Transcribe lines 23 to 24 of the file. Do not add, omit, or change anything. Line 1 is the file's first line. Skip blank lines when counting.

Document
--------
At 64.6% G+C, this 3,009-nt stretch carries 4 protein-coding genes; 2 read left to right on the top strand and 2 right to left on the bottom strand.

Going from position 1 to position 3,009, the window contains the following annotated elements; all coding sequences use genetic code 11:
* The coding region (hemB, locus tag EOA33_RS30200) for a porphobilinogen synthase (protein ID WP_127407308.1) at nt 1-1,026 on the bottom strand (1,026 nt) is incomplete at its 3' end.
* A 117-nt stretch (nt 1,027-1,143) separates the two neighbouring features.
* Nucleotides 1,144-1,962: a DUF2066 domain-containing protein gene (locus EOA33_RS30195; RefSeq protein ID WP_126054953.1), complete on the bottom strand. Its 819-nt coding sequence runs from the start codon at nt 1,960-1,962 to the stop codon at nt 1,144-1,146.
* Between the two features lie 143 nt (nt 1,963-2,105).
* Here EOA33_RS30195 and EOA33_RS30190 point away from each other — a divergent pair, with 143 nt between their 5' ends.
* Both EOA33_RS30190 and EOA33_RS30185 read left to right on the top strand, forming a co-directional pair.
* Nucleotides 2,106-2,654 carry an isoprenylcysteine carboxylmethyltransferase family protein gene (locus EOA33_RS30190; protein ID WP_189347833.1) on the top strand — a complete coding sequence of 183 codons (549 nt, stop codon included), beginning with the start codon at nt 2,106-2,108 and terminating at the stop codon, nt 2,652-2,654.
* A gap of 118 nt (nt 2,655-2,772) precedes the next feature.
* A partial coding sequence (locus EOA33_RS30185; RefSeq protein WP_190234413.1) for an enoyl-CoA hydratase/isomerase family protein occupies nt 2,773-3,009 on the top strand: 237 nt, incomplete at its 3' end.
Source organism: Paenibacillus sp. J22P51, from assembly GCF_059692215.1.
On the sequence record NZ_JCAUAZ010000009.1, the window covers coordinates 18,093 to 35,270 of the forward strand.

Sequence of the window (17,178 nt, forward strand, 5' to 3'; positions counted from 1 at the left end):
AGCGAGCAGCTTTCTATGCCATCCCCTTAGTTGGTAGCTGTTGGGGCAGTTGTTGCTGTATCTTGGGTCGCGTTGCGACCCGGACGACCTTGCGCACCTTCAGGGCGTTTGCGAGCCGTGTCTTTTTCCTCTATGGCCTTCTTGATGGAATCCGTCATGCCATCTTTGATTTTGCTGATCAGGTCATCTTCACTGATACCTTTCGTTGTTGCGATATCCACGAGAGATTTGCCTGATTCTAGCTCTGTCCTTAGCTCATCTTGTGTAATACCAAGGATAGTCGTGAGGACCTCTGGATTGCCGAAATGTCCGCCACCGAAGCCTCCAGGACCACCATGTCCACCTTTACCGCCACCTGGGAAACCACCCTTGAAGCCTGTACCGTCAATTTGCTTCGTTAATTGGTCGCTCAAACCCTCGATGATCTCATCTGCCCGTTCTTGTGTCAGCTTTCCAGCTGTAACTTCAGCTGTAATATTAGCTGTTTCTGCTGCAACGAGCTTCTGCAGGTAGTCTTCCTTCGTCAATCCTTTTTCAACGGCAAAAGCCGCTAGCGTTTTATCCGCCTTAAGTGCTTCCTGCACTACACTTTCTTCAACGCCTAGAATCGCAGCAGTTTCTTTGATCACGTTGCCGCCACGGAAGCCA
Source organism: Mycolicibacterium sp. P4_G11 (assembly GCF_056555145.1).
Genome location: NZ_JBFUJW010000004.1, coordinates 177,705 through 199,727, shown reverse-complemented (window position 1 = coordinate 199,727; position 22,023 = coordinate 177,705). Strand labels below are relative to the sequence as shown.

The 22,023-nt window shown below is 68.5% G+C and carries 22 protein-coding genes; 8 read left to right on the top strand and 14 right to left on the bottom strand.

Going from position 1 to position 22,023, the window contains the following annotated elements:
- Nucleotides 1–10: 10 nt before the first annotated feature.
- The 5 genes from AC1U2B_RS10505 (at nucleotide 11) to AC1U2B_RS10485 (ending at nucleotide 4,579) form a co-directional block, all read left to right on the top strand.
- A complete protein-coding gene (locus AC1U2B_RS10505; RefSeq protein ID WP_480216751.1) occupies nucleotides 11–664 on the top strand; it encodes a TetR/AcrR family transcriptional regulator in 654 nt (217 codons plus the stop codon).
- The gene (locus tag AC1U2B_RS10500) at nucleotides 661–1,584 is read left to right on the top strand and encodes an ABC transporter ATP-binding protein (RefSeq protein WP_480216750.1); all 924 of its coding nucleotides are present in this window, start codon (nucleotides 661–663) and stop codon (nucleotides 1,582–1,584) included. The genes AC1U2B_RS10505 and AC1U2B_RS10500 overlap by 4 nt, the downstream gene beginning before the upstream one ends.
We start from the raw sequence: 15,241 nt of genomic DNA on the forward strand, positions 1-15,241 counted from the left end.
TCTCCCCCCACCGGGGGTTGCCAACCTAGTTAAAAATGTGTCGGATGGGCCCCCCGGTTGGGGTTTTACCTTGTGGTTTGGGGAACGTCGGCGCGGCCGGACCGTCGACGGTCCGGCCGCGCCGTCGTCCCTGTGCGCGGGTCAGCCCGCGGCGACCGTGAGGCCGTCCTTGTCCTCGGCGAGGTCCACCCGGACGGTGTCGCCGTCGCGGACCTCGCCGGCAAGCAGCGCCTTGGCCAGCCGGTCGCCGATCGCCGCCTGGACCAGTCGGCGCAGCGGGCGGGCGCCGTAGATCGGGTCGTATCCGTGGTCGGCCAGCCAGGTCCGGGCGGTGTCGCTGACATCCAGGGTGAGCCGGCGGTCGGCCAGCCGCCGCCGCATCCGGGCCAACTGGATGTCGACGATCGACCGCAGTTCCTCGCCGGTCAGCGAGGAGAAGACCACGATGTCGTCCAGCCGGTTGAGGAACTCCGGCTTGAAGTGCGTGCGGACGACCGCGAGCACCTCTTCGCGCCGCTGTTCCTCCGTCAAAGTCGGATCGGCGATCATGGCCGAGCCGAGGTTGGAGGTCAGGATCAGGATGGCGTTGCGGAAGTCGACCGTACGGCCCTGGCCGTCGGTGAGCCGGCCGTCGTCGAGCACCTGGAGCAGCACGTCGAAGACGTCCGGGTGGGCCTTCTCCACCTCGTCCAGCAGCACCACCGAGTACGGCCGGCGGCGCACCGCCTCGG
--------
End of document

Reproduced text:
- The gene (locus tag AC1U2B_RS10500) at nucleotides 661–1,584 is read left to right on the top strand and encodes an ABC transporter ATP-binding protein (RefSeq protein WP_480216750.1); all 924 of its coding nucleotides are present in this window, start codon (nucleotides 661–663) and stop codon (nucleotides 1,582–1,584) included. The genes AC1U2B_RS10505 and AC1U2B_RS10500 overlap by 4 nt, the downstream gene beginning before the upstream one ends.
We start from the raw sequence: 15,241 nt of genomic DNA on the forward strand, positions 1-15,241 counted from the left end.